Interesting distinction, and one I agree with, though I’d call oversimplified theatre “bad theatre” and thus something to be avoided.


  3. I am glad that you mention the possibility of the Digital Engagement Framework working beyond digital. I was using it today to think about the whole offer of a Sculpture Park and found it to be really useful to explain that the venue has more assets to engage audiences with then the artworks alone (as important as they are).

    Be sure to let us know if you do anything with it. It’s a work in progress and the more people playing with it, the better we can collectively make it.


    1. Thank you for making it freely available. You and Jasper deserve great credit and (hopefully more work) for sharing what others might hoard as a trade secret. Independent professionals play such an important role in the museum ecosystem because you have such broad experience working with all different kinds of people, institutions, and models.

      It’s certainly going into my toolbox of ideas. I look forward to seeing how it develops and how well it scales beyond the digital.


  4. Hey Ed – there is so much to think about here, it’s almost hard to know where to start. So I am going to arbitrarily pick your question “How can demonstrate our transparency in making the experiences before the museum opens?”

    What about a weekly blog post/video, talking about has happened/been discussed through the week? Met with architects? Great – here are some of the issues we’re trying to grapple with when dealing with our old building. We have a space that isn’t very wifi friendly, so here are some of the solutions we’re investigating. Capture the transformation of the space, and the process. Let people see the museum being built from the inside out, even as it happens. Introduce people to key objects in the collection well before they can see them in the flesh, and discuss their significance. Document (and make available those docs) issues around preserving the collection as it is moved from its former home.

    Hold preview exhibitions in pop up spaces. SFMoMA have just announced they will be closed for 2.5 years whilst undergoing redevelopment, using the time for “extensive offsite programming”.
    Hire a member of staff specifically for engagement early – well before programming can happen in the space. Run idea labs, like SFMoMA is proposing, that starts discussion early. Use the construction period as a time to run talks on museum architecture with local architecture students (gosh – invite them into the building, or work with local academics to make proposals for their own versions of the redevelopment part of their assessment, and then exhibit them alongside the model of the real building).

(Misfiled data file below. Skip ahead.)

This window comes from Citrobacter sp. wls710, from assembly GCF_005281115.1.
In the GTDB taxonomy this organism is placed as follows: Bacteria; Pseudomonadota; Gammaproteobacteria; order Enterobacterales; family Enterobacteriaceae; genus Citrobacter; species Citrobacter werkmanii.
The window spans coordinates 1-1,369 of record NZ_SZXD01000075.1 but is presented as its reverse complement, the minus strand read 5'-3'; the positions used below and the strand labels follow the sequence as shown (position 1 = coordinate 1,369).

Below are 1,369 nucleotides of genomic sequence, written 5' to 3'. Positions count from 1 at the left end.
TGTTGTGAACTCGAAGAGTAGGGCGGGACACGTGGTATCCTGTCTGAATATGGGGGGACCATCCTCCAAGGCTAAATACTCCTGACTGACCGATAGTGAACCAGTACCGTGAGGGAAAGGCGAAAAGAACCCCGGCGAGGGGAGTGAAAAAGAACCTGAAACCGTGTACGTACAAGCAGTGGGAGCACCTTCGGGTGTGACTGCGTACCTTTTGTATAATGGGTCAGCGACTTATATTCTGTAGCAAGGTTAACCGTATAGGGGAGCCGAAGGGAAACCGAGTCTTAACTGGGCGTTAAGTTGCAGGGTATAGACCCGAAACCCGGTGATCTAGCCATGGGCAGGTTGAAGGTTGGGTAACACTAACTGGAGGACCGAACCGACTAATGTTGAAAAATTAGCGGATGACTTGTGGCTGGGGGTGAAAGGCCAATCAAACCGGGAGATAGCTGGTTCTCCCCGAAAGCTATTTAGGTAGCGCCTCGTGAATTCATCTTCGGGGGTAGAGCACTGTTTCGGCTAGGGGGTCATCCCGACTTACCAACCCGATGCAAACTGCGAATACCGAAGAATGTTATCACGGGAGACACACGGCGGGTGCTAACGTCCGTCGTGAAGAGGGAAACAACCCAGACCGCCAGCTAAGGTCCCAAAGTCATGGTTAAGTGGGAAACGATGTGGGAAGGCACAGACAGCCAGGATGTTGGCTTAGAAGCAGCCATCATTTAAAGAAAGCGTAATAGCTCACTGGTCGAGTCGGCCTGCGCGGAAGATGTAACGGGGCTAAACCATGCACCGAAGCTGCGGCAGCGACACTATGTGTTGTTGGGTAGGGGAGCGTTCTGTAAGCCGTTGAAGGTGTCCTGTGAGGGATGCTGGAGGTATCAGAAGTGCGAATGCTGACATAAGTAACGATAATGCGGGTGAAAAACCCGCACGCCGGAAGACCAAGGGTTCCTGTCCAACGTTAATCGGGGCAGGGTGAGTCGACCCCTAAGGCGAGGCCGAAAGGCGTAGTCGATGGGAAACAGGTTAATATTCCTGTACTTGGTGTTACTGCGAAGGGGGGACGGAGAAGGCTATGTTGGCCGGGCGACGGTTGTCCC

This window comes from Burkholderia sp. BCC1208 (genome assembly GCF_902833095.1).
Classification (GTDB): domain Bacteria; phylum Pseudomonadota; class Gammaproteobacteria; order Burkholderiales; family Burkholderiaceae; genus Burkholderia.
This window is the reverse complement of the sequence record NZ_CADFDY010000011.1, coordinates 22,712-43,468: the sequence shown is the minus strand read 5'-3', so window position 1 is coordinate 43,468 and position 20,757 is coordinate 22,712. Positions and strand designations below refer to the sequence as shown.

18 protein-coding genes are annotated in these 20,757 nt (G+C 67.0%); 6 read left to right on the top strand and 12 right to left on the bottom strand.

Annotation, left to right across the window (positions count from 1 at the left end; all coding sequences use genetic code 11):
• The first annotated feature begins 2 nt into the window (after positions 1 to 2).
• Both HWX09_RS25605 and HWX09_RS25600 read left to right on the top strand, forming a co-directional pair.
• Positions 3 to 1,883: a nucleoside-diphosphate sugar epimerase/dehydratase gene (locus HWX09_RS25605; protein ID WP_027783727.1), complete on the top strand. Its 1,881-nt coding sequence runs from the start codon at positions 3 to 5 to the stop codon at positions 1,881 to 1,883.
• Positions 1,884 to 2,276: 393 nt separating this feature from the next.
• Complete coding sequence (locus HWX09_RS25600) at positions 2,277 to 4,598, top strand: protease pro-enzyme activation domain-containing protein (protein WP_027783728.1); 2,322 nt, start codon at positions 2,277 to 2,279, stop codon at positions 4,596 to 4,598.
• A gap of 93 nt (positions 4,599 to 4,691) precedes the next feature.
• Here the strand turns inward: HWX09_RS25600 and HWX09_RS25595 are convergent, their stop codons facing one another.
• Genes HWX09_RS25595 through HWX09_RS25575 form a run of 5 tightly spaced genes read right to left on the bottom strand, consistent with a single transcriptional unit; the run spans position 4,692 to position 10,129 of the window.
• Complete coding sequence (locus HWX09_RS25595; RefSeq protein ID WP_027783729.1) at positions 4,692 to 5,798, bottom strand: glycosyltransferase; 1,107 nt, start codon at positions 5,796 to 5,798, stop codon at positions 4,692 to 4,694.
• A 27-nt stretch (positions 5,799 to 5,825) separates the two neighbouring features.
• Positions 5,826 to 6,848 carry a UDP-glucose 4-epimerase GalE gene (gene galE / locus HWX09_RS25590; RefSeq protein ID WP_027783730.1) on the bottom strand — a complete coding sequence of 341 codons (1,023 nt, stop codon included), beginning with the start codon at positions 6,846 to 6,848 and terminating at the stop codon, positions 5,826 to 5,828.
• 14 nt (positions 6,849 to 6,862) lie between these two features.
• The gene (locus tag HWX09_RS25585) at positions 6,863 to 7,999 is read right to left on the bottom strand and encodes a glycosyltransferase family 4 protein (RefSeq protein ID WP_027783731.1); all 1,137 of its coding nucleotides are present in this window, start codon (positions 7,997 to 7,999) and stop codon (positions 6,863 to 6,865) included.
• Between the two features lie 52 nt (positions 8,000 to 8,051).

Doing these sorts of activities could do what Paula suggests, and bring people into the planning process in some ways, but also give them ownership and insight into the process. Managed well, this then gives you 2 years of engaging people prior to opening, and introduces the collection, the ideas, supports the mission.


    1. As I was posting Part Five I had that same thought, “It’s too damned big, you oaf. How will anybody make their way into it?” And yet you do. 😉

      I am very excited by the pop-up idea, hearkening back to some of the first comments on Part One. Recalling some of the things Margriet Schavemaker and Hein Wils did while the Stedelijk Museum was closed, and what SFMOMA is going to do while they’re closed gives me confidence that we could come up with a menu of offerings that would be lively and bring the institution to life long before it is manifest in the world. The part of your comment that made say, “Yes!” was your statement about hiring someone whose job was engagement. Whether we use Jim’s and Jasper’s framework or some other model, it is imperative that engagement be someone’s primary job responsibility, and that his or her mandate cover all the functional units of the museum. I toyed with idea of a “Chief Engagement Officer” but the acronym would cause confusion, and I always get a queasy when I read titles with the word “officer” in the title.

      My question for you (as a follow up to your suggestion) is this: Would it make more sense to make audience interaction part of everyone’s job, or hire specialist community managers to deal with our local audiences?


      1. I think it probably has to strike a balance. A specialist manager would be able to drive this kind of interaction more strategically, and I think that’s important. You need someone to have an eye on the overall strategy or the museum, and its engagements, for this kind of thing, and also to have the power to compel staff to provide content. Having said that, looking to Koven’s idea of the kinetic museum, making communication a key competency for all (or many of) the staff would probably get people thinking about how/where it fits within their actual work.


  5. BTW – this process could be a great way to attract additional funding/support. “Oh – you know that problem we were having with wifi? Well Blah Blah have just come up with a great way to help…”


    1. Totally agree. My experience with potential donors/funders is that nothing stimulates them like knowing precisely how their support is going to help. The radically transparent museum should have no trouble demonstrating both the need and the potential success that could be achieved with more support.